No, that’s not the rumbling of my stomach. It’s my Loyal Readers, muttering, The Rules! Come on! I wanna read about The 7 Reasonable Rules of Writing!
We all want the reassurance that we’re doing it “right.” But, as my 3rd-degree black-belt karate-master daughter would counsel us (I telephoned her, and asked her), “Don’t get frustrated. Don’t give up. It doesn’t all come at once.” We’re laying the groundwork for greatness: the Age of the Author as an Artist.
As we’ve seen, the avant-garde may not be able to brainwash the public about what consumers “should” regard as Art – although that doesn’t stop them from trying.
But whereas the fifth columns hidden within Art’s other disciplines have not had much success in bringing painters, sculptors and musicians to heel, those who infiltrate the ranks of writers have honed their brow-beating skills to a fine edge.
For example, an article at the website of a well-known writers’ magazine purports to promote the characteristics of a bestseller. All it really does is promulgate a set of seven writing standards – Readability, Strangeness, Controversy, Big Actions with Big Consequences, Nuanced Uniqueness, Extreme Situations, and Reasons to Care – which, in their subjective unattainability, have the potential to undermine writers’ confidence in their creativity.
Studying the original article reveals that, like much of the inappropriate advice which the magazine often spouts beneath its flaming “no rules” banner, this is a classic example of avant-garde rule-making, as evidenced by the article’s putting “essential” and “elements” with “bestselling” in the title. “Essential elements” is an absolute, objective term; nevertheless, whether or not a novel is deemed to possess those characteristics is entirely subjective – another hallmark of fifth-column manipulation of the facts to fit their agenda.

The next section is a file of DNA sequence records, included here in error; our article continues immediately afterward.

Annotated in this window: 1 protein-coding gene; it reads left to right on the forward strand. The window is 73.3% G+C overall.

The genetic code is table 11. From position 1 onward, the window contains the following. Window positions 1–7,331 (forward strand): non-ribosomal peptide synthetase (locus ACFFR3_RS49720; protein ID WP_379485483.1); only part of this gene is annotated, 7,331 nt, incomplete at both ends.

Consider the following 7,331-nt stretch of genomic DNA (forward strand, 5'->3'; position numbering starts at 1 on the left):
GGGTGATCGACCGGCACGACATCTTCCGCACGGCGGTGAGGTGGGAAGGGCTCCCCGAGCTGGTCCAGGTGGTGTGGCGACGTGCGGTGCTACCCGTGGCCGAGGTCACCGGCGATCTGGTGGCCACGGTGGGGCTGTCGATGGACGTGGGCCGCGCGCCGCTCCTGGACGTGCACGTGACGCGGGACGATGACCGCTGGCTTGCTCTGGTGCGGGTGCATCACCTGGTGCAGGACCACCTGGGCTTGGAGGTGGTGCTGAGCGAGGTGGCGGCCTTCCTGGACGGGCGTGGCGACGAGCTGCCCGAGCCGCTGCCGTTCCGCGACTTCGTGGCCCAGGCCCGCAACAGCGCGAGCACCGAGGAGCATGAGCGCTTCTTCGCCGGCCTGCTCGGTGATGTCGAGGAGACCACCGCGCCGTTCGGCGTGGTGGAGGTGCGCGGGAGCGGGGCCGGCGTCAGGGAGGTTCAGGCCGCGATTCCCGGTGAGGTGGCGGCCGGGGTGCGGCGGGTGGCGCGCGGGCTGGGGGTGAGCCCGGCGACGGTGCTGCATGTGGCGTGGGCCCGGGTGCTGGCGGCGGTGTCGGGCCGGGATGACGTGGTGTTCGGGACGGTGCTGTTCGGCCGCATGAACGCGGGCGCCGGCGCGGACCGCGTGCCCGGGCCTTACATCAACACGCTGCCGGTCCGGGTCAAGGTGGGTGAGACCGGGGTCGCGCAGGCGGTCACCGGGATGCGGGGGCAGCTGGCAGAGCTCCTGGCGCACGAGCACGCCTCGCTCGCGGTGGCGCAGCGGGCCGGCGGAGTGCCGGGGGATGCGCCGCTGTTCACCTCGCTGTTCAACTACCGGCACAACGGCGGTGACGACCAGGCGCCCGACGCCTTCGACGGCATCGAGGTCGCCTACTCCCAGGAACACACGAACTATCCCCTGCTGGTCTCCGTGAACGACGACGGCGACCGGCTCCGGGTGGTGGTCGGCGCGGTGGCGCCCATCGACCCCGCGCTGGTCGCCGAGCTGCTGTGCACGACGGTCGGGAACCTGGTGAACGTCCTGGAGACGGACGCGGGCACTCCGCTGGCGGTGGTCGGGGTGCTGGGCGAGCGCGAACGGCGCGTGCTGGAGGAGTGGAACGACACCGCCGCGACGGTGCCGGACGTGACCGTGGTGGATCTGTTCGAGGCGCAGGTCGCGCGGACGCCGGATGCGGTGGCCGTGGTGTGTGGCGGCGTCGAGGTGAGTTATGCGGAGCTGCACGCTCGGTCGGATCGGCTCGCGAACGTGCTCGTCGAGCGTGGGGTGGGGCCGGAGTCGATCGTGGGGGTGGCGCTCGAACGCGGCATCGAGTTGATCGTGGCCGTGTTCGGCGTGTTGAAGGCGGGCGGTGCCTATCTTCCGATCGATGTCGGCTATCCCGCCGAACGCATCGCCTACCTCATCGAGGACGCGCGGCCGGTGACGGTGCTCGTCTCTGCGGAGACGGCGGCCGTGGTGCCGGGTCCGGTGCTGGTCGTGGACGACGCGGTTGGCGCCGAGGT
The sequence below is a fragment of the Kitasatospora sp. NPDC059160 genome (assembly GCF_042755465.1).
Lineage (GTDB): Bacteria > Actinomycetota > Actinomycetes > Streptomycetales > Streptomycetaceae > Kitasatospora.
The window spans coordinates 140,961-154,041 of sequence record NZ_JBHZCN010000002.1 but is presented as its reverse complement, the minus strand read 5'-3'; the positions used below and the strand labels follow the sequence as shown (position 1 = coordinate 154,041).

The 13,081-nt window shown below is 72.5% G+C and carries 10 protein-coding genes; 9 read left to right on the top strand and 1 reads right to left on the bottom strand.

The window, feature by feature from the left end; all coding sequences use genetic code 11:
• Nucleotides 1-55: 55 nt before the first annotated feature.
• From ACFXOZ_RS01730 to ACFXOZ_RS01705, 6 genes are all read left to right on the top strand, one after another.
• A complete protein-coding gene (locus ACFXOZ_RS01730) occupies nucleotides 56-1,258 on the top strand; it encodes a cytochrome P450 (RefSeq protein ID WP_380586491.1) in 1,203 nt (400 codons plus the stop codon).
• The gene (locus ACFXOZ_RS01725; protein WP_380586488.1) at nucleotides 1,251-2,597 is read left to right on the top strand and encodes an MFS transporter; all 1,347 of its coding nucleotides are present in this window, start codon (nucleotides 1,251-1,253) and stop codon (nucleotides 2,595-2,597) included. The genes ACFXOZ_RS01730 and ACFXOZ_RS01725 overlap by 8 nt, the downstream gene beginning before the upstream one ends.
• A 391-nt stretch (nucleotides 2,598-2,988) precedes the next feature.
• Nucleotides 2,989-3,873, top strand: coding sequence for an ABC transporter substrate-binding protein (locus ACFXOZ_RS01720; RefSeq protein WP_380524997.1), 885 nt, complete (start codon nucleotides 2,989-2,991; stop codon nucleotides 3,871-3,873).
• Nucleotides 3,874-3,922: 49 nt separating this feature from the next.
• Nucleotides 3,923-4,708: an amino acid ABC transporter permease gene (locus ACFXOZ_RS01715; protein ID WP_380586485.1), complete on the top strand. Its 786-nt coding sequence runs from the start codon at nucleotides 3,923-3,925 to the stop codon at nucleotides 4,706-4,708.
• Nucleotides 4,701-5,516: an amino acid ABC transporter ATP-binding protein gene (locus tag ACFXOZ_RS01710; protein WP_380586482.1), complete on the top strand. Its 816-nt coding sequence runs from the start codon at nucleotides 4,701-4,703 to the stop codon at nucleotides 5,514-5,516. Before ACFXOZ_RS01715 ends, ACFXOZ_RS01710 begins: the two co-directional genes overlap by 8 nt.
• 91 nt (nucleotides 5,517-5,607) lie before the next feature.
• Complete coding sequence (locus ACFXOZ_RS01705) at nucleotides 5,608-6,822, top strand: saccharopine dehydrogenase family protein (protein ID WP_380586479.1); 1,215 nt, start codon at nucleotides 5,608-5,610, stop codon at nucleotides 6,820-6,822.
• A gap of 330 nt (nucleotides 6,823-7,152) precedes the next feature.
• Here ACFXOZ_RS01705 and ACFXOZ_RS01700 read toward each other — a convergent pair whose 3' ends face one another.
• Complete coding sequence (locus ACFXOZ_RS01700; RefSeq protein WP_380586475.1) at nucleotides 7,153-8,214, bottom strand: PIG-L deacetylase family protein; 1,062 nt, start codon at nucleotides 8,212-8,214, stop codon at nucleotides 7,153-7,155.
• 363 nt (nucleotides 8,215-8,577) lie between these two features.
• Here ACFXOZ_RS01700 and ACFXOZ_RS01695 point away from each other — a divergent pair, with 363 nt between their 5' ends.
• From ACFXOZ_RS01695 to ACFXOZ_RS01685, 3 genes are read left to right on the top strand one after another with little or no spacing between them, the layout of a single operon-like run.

Who’s to say what kind of story is universally “unputdownable” or “riveting?” Or what kind of writing is guaranteed to elicit tension, intrigue and curiosity in everyone who reads it? As the article itself admits, “if no one cares, then it doesn’t matter what happens in your story.” Caring cannot be commanded.
Readability, Strangeness, Controversy, Big Actions with Big Consequences, Nuanced Uniqueness, Extreme Situations, and Reasons to Care are all great ideas to incorporate into stories, but the existence of such characteristics cannot be deemed “essential” to bestseller status: Habit, bias, expectations and other manifestations of personal preference can blind the eye of the beholder to their presence. Without perception, there’s no conception.
How do I know this? Because several years before that article came out, I wrote a novel that fulfilled every jot and tittle of that list, and not only is the book not a bestseller, but also it didn’t even receive an honorable mention in that very magazine’s own sponsored competition for independently-published books.
Readability: to “go beyond simply getting the point across.” Oddly enough, this admonition flies in the face of the standard modern advice to eschew adverbs, adjectives, idiomatic expressions and many other aspects of traditional literary usage that paint pictures in the mind. I’m proud to report that Irish Firebrands does readability in spades, because it’s written in the literary style of contemporary Irish journalists. The Hiberno-English rhythm of speech and employment of lexicon contribute an atmosphere that helps establish the setting, but without resorting to dialect, which can impair readability.
Strangeness: “Introducing your lead character to something wholly unfamiliar to his daily life.” The important characters in Irish Firebrands each entangle themselves with persons and positions that they’re ill-equipped to master.
Controversy: defined as “going all-in.” The characters in Irish Firebrands come with controversial, checkered pasts, which contribute to their taking dodgy decisions that threaten much more than their own futures.